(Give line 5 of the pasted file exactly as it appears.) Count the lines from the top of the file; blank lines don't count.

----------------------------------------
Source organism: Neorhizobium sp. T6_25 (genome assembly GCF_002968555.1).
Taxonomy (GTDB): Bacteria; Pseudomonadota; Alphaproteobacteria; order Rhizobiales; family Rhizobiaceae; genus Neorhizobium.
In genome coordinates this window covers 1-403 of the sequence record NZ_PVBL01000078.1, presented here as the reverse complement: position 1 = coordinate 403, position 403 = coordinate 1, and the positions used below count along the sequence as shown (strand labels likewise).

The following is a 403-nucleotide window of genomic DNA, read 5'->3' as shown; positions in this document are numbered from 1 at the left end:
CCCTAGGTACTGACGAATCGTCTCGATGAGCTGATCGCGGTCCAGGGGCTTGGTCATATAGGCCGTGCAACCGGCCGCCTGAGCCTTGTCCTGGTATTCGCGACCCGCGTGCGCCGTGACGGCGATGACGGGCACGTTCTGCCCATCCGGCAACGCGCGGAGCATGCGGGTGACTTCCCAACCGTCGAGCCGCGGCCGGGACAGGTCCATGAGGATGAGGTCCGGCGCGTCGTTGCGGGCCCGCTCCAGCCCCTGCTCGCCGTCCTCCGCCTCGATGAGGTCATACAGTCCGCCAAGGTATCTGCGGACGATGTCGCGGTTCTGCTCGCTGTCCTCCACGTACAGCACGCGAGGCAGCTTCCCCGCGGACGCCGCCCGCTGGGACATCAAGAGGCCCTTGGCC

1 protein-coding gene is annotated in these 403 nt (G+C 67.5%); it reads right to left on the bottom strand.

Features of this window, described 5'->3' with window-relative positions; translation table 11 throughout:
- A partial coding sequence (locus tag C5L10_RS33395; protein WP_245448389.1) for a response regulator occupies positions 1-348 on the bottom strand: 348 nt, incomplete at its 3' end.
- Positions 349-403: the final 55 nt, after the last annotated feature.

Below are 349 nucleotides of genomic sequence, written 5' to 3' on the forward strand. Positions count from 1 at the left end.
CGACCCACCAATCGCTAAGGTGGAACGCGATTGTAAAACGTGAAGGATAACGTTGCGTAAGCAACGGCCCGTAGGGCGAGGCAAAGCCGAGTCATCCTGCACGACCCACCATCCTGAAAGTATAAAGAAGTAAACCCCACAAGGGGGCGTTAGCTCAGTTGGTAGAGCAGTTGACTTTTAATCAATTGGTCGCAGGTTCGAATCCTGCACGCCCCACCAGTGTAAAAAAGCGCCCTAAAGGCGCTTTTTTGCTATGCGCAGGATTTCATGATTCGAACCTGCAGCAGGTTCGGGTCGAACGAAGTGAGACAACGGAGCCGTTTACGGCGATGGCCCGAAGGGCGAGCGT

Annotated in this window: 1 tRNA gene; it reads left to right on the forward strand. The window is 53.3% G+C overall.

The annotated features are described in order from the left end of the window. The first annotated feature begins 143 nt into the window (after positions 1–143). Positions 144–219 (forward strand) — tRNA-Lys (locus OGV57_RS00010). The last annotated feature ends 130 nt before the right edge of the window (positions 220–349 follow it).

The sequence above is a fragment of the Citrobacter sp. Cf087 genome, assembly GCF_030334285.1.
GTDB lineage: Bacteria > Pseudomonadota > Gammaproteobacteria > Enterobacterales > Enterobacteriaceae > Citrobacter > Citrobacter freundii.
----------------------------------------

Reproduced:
CCCTAGGTACTGACGAATCGTCTCGATGAGCTGATCGCGGTCCAGGGGCTTGGTCATATAGGCCGTGCAACCGGCCGCCTGAGCCTTGTCCTGGTATTCGCGACCCGCGTGCGCCGTGACGGCGATGACGGGCACGTTCTGCCCATCCGGCAACGCGCGGAGCATGCGGGTGACTTCCCAACCGTCGAGCCGCGGCCGGGACAGGTCCATGAGGATGAGGTCCGGCGCGTCGTTGCGGGCCCGCTCCAGCCCCTGCTCGCCGTCCTCCGCCTCGATGAGGTCATACAGTCCGCCAAGGTATCTGCGGACGATGTCGCGGTTCTGCTCGCTGTCCTCCACGTACAGCACGCGAGGCAGCTTCCCCGCGGACGCCGCCCGCTGGGACATCAAGAGGCCCTTGGCC